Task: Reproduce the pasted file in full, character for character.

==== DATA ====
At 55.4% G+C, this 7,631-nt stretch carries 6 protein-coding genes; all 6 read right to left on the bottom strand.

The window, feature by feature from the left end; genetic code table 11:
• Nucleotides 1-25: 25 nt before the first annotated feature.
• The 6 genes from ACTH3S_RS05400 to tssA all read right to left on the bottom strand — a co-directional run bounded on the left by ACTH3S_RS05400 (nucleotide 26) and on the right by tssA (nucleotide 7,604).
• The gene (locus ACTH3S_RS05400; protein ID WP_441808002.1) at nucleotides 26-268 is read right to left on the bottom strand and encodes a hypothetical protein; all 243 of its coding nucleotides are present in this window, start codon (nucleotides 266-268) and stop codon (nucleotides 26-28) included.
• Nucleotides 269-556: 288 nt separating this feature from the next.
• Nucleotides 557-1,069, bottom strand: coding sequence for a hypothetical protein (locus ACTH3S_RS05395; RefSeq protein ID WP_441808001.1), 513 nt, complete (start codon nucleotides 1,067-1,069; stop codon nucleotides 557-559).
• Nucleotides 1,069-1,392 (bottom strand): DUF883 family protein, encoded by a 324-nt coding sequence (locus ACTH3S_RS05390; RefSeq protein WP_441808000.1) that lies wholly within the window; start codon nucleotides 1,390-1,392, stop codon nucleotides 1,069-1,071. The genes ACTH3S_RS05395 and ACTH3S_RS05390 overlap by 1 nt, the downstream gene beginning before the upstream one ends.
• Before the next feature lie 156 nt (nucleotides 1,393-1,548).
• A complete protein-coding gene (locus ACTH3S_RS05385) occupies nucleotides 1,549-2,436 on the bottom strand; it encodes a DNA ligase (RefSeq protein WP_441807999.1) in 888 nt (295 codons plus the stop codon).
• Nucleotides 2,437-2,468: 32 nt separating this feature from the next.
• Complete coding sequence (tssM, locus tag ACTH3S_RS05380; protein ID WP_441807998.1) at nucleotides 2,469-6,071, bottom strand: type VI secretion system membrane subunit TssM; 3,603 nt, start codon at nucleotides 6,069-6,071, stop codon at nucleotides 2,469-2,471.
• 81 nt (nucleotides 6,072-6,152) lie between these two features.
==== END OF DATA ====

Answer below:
At 55.4% G+C, this 7,631-nt stretch carries 6 protein-coding genes; all 6 read right to left on the bottom strand.

The window, feature by feature from the left end; genetic code table 11:
• Nucleotides 1-25: 25 nt before the first annotated feature.
• The 6 genes from ACTH3S_RS05400 to tssA all read right to left on the bottom strand — a co-directional run bounded on the left by ACTH3S_RS05400 (nucleotide 26) and on the right by tssA (nucleotide 7,604).
• The gene (locus ACTH3S_RS05400; protein ID WP_441808002.1) at nucleotides 26-268 is read right to left on the bottom strand and encodes a hypothetical protein; all 243 of its coding nucleotides are present in this window, start codon (nucleotides 266-268) and stop codon (nucleotides 26-28) included.
• Nucleotides 269-556: 288 nt separating this feature from the next.
• Nucleotides 557-1,069, bottom strand: coding sequence for a hypothetical protein (locus ACTH3S_RS05395; RefSeq protein ID WP_441808001.1), 513 nt, complete (start codon nucleotides 1,067-1,069; stop codon nucleotides 557-559).
• Nucleotides 1,069-1,392 (bottom strand): DUF883 family protein, encoded by a 324-nt coding sequence (locus ACTH3S_RS05390; RefSeq protein WP_441808000.1) that lies wholly within the window; start codon nucleotides 1,390-1,392, stop codon nucleotides 1,069-1,071. The genes ACTH3S_RS05395 and ACTH3S_RS05390 overlap by 1 nt, the downstream gene beginning before the upstream one ends.
• Before the next feature lie 156 nt (nucleotides 1,393-1,548).
• A complete protein-coding gene (locus ACTH3S_RS05385) occupies nucleotides 1,549-2,436 on the bottom strand; it encodes a DNA ligase (RefSeq protein WP_441807999.1) in 888 nt (295 codons plus the stop codon).
• Nucleotides 2,437-2,468: 32 nt separating this feature from the next.
• Complete coding sequence (tssM, locus tag ACTH3S_RS05380; protein ID WP_441807998.1) at nucleotides 2,469-6,071, bottom strand: type VI secretion system membrane subunit TssM; 3,603 nt, start codon at nucleotides 6,069-6,071, stop codon at nucleotides 2,469-2,471.
• 81 nt (nucleotides 6,072-6,152) lie between these two features.